• In Fire Emblem Echoes: Shadows of Valentia, units only need 1 more speed than their opponent in order to double. Most weapons that lower speed also display the exact amount of speed the unit is losing on their stat page, and some physical weapons (such as Iron Swords/Lances) do not lower speed at all. Again, Mages somewhat get the short end of the stick, though; all spells lower speed by some amount, and the lightest spell (Excalibur) usually takes a while for most Mages to learn. This means that a lot of Mages can take a little while to really get rolling, especially a Mage Kliff (who learns the most spells but starts out with low speed).
    • Fire Emblem: Thracia 776, apart from being one of the hardest games in the series, suffers from a fair share of Scrappy Mechanics. To name a few:
      • The Dismounting feature is the most prominent. Intended as a Nerf for mounted units as it made them fight on foot using swords during indoor levels. However, it only ended up hurting Lance Knights and Axe Knights, who were forced to illogically use swords when they dismounted rather then the weapons they trained their entire lives with. Worst of all, the player army was left with no indoor Lance users apart from their Generals: Xavier and a promoted Dalsin, though both have a starting E rank in lances, which means they're better off using other weapons anyway. Keep in mind the final chapter took place indoors, and Lances were pretty much Vendor Trash.
      • Many players liked the Capturing System, claiming it added a new layer of depth to the series. It has one incredibly aggravating problem, though. Units who can't fight are automatically captured. Normally this makes sense; after all, it saves you viewing an Overly Long Fighting Animation when you know how the fight's going to turn out, but it also means your healers will be captured if an enemy so much as touches them. Sure, you can get them back by killing the captor, but they still will have swiped the healer's entire inventory. Long story short, an enemy so much as touches your healer, you lose all their staves.
      • Status effects. In this game, they last for the entire chapter unless cured (and status healing staves are in VERY short supply). Especially annoying since Dark Mages are very common enemies, and the standard dark spell inflicts poison. Worse still, when you later recruit a Dark Mage of your own, his magic DOESN'T inflict poison!! Oh, and sleeping characters can be one-touch captured as above.
      • And finally, healing staves can miss. In a game where you're going to need all the healing you can get!
      • On that note, any attack can miss. Or hit. Unlike in every other game in the series, Hit chance has a floor of 1% and a ceiling of 99%, which means that no matter how outclassed your enemies are, you always have a chance to miss them and they always have a chance to hit you.
      • The fatigue system. It forces the player to cycle through Loads and Loads of Characters in a game with a finite amount of experience.
      • A more subtle one that often gets lost in the sea of more overt BS is Thracia having every stat, for all units, capped at 20 before and after promotion. This means that by endgame, the rank-and-file enemies will be on even footing with the player, which makes the levels brutally difficult by virtue of being completely outnumbered. Genealogy did the same, but got away with it by virtue of Holy Weapons giving huge, cap-ignoring buffs, but here those are painfully rare - to the point that the single character who has one is a god.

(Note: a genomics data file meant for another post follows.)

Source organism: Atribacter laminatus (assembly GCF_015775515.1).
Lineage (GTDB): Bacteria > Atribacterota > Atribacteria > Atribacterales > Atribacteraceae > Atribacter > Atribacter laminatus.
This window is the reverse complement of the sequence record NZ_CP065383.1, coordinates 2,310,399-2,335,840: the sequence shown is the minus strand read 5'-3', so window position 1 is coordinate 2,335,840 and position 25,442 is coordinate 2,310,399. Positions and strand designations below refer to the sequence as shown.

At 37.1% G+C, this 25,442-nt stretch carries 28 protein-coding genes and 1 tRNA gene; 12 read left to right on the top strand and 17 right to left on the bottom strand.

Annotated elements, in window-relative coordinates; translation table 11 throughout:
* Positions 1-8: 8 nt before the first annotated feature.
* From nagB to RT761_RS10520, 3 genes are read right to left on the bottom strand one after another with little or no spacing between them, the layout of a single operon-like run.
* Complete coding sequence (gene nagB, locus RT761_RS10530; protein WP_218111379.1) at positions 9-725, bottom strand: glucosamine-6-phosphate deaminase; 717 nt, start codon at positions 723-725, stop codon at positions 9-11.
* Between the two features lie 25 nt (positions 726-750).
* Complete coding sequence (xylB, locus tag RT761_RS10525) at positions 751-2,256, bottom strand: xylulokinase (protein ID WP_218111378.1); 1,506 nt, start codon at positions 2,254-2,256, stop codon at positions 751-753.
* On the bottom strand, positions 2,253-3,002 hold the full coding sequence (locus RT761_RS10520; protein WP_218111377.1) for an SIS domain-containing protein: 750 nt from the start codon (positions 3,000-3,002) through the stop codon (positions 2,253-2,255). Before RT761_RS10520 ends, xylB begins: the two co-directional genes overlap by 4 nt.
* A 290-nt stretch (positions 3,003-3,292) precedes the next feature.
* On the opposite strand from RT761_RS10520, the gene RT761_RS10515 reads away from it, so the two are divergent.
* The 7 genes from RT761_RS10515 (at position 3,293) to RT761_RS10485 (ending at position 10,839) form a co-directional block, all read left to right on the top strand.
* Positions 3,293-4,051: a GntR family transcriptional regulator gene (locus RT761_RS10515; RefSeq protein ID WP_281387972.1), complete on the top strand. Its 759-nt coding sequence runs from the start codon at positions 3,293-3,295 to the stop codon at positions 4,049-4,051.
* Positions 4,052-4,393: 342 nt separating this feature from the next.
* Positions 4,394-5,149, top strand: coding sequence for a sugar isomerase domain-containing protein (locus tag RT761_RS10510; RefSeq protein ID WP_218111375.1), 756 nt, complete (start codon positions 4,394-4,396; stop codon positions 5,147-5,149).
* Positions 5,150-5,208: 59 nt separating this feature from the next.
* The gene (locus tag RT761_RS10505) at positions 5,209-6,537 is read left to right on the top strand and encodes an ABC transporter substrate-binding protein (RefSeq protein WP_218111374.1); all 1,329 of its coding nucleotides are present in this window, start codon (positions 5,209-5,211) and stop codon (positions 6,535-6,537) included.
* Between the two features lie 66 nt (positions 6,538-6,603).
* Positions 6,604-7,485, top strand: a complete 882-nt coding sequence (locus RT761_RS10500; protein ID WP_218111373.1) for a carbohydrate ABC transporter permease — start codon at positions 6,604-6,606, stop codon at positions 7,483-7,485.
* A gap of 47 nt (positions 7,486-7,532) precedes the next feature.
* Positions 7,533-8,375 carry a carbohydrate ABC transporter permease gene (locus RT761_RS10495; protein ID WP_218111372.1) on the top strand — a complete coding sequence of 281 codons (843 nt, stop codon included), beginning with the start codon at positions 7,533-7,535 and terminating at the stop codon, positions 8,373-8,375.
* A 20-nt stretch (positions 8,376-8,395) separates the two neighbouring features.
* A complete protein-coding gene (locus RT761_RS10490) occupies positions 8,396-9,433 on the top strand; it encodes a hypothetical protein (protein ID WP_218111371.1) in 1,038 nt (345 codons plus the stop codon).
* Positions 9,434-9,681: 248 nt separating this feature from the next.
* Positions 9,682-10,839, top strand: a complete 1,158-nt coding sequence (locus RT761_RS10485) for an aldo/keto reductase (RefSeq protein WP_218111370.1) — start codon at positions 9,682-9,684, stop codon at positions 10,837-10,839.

• The reclass system in Shadow Dragon created something of a Broken Base. Some think it adds an element of customization to your army, while others think it misses the point of every character being unique. Fire Emblem Awakening fixed this by limiting every character to only 3 class paths, but made reclassing so much of a Game-Breaker that the Broken Base still remains. Fates tried for the middle ground by offering reclass options, but maintaining the unit's level (unless the player wants to purchase another very expensive seal), preventing the rampant abuse possible in Awakening.
    • The Biorhythm exclusive to the Tellius games wasn't well-received for fluctuating how well your units fight each turn. As it gets lower, accuracy and evasion rates are lowered (and vice versa for high Biorhythm).
    • Radiant Dawn's Support system earned a lot of ire. Despite allowing any character to support another, this came at the cost of reducing the normally rich and Character Development filled support conversations to a few generic lines per character. And then things went From Bad to Worse when Shadow Dragon removed the system entirely. (One of the few cases where the lack of a mechanic became a Scrappy Mechanic) Fortunately it was brought back in Heroes of Light and Shadow and Awakening.
    • In Fire Emblem Fates, after finishing a chapter, it is possible for the game to immediately throw you into another chapter. This would be annoying enough on its own, but the game doesn't give you a chance to save before the second chapter. If the second chapter goes badly, this means you have to replay the entire previous chapter all over again. The good news is this only happens four times across the three storylines. The bad news is that the final bosses of each route make up three of those times.
    • For some odd reason, Shadows of Valentia gives really low Resistance growths to units (there is a 0 - 8% chance of getting a boost in Resistance depending on the unit). Therefore, classes that are strong against magic are likely to be the only ones with a Resistance stat in double figures and magic is just as dangerous as it normally is. Granted, the original Fire Emblem Gaiden gave everybody 0% in the Resistance column, but it's still very frustrating for newer fans to come in and have even their Mages and Pegasus Knights (classes known for their Resistance in other titles) have very low Res stats.
  • Evasion in Front Mission 4. In Front Mission 3, the Evasion stat worked in a sensible manner, reducing the chance to be hit by any direct-fire attack aimed at a Wanzer, in direct opposition to the opponent's Accuracy. While this heavily penalized rifles, which had a chance of doing no damage at all, it meant that a multi-hitting weapon like a machine gun or shotgun would almost always score at least at least a few hits, useful for finishing off parts which had taken serious damage from single-target attacks like missiles. In Front Mission 4, Evasion was changed to be a flat chance of any direct-fire attack missing completely, completely disregarding the attacker's Accuracy (which only governed whether or the shot would miss on its own merits)- a Wanzer would fire a shotgun blast at an enemy or a spray of machine gun rounds, only for the target to smartly step out of the way of the entire shot. While this was a stealth-buff to rifles (as shotguns and machine guns lost the near-guaranteed reliability that made them the preferred weapons in the previous game), it was a frustrating change which meant you could unload a Wanzer's entire bodyweight in bullets at it and do no damage at all if its Evasion was high enough and your luck was bad enough. No matter how good your pilots are, the enemy could make their fifty-ton mech dance between your bullets like a ballerina. While admittedly your characters fought under the same rules, this severely increased the impact of the Random Number God on battles.